5 of Dec. 17 were huge successes and fine examples of how music flourishes in Sartell schools. The concerts, entitled “Songs of the Season,” featured singers accompanied by an orchestra the SMA hired, at a cost of $1,500. At this point, Sartell does not have its own orchestra. But happily, that may change in the coming years. Just this school year, an orchestra strings class was begun at Sartell Middle School by the new director, Dave Lumley. That is expected to rapidly become a seed program that will grow each year until there is a full-fledged and successful Sartell-St. Stephen School Orchestra. The following is a list of some of the many ways the SMA has contributed in recent years and this year, too, to the success of music in Sartell schools: • Donates $1,500 annually SMA • page 6
Sartell Newsleader • www.thenewsleaders.com
• Purchased costume dresses for the girls choir. • Bought a wireless stereo system needed by the middlefrom front page school choir director, Kay Nelson. The SMA also hired a mufor the Artist in Residency pro- sical assistant for the middlegram, which recently featured school choir concert Dec. 13. • Purchased instruments Native American dancers performing at the elementary to start a “Crackerjack-style” schools. It also funds guest small drumline for Sartell students, plus a curriculum conductors now and then. • Purchased enough basic showing how to set up such instruments – including tri- a drumline, so popular in paangles, bells and drums – so rades. • As mentioned above, the all children at the elementaryschool level have their own to SMA gives two $1,000 scholarships each spring. play. Pasell is excited about the • Helps buy band instruments for the Sartell Marching “Sartell’s Got Talent” show set for Feb. 9. This year, the theme Band.
will be “Beach Boys,” and students and some adults will perform variety music (instrumentals, singing, groups, solos) for the first hour. That will be followed by band director Lumley’s band performance of Beach-Boy-type songs from the 1960s. After that, there will be more musical performances and skits by students and adults. There will be cash prizes for the top three acts. It’s an ideal time, Pasell said, for parents to hear the musical numbers their children have been working on so hard for so long, in preparation for the regional Solo and Ensemble contest coming up later. There is no venue yet announced for the “Sartell’s Got Talent” show, but it will be announced in the media, including the Sartell Newsleader, in the near future. Other musical events Pasell hopes parents and the general public look for are the high school “Jazz Extravaganza” in February and the elementary schools’ “Music in Our Schools” concerts this spring. More details about them will be announced later. Pasell said the SMA could really use a few more board members and volunteers, not to mention monetary contributions to help it continue its projects for the schools’ musical programs. To find out how to join or to contribute, go to the school site’s web-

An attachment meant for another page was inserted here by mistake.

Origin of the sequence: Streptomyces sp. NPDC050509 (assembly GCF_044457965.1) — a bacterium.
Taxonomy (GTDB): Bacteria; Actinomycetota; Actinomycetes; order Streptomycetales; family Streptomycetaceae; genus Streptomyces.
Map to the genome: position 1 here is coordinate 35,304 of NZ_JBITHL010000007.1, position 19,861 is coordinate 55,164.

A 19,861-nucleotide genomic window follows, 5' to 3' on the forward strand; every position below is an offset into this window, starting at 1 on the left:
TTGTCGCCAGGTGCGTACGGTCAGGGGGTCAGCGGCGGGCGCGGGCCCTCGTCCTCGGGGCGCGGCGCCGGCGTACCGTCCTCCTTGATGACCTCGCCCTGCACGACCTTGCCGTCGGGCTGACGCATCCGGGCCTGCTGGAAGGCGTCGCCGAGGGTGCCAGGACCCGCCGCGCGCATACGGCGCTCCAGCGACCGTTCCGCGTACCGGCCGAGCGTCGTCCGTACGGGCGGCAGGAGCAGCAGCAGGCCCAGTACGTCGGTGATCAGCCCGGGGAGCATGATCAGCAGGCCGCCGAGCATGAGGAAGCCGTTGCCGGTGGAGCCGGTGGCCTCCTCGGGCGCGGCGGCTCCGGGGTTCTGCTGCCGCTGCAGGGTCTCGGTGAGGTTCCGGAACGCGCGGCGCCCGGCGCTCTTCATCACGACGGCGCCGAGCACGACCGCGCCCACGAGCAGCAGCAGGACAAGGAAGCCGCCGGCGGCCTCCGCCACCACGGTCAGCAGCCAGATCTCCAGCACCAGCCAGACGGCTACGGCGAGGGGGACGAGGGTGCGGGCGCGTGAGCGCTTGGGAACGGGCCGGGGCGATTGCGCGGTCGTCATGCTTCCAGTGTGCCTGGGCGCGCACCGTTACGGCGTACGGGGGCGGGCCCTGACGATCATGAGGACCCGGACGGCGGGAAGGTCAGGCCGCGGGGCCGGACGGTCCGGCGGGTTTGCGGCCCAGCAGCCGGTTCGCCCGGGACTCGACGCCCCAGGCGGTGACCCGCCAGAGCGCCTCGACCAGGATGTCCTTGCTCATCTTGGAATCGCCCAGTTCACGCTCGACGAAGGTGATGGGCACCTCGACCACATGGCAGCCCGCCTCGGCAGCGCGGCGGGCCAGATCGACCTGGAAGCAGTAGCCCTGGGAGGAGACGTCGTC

Friday, Dec. 21, 2012
A line of tuba players rehearses in the band room at Sartell Middle School. site at www.sartell.k12.mn.us. On the blue tab bar above, click on “Community.” Then, within the pull-down menu, click on “Sartell Music Association.” There, a membership form can be downloaded. Anyone interested in the SMA can also email the organization at SartellMusicAssociation@gmail.com. Pasell, a data analyst at the St. Cloud Veterans Administration Hospital, loves to play piano and flute. Music is definitely a hereditary trait, she believes. Her daughter, Hanna, who is a chemistry student at the University of Minnesota, Duluth, also plays piano and flute. Her other daughter, Taylor, a junior at Sartell High School, plays piano, guitar and
sings in the high school’s concert choir and with the Youth Chorale of Central Minnesota. Although Pasell’s husband, Bryan, does not play an instrument, he loves music and has been unstintingly supportive of his family’s musical pursuits, Passel added. “Music is so important for learning,” she said. “They’ve proven it’s good for both parts of the brain and helps students learn other subjects. And it’s a lifelong pleasure people can enjoy. So many people at the Monday-night concert did not have kids in school. They attended it because they wanted to appreciate the music. That shows how important music is to people.”
Sartell Newsleader • www.thenewsleaders.com
Friday, Dec. 21, 2012
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Sartell Newsleader â€˘ www.thenewsleaders.com LEgal notICES
Friday, Dec. 21, 2012